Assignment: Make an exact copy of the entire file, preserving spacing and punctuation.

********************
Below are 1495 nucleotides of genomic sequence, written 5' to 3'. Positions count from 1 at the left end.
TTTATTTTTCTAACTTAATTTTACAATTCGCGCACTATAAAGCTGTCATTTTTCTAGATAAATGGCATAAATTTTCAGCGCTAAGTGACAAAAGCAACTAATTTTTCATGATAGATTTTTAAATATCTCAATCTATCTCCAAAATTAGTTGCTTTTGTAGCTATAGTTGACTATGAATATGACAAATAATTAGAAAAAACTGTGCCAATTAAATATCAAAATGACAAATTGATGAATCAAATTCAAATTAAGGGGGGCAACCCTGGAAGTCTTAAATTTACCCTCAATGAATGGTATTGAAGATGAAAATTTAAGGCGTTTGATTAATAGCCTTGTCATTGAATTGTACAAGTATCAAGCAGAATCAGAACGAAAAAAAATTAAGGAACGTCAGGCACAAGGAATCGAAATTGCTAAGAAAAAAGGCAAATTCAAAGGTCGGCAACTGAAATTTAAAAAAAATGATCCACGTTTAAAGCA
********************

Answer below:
Below are 1495 nucleotides of genomic sequence, written 5' to 3'. Positions count from 1 at the left end.
TTTATTTTTCTAACTTAATTTTACAATTCGCGCACTATAAAGCTGTCATTTTTCTAGATAAATGGCATAAATTTTCAGCGCTAAGTGACAAAAGCAACTAATTTTTCATGATAGATTTTTAAATATCTCAATCTATCTCCAAAATTAGTTGCTTTTGTAGCTATAGTTGACTATGAATATGACAAATAATTAGAAAAAACTGTGCCAATTAAATATCAAAATGACAAATTGATGAATCAAATTCAAATTAAGGGGGGCAACCCTGGAAGTCTTAAATTTACCCTCAATGAATGGTATTGAAGATGAAAATTTAAGGCGTTTGATTAATAGCCTTGTCATTGAATTGTACAAGTATCAAGCAGAATCAGAACGAAAAAAAATTAAGGAACGTCAGGCACAAGGAATCGAAATTGCTAAGAAAAAAGGCAAATTCAAAGGTCGGCAACTGAAATTTAAAAAAAATGATCCACGTTTAAAGCA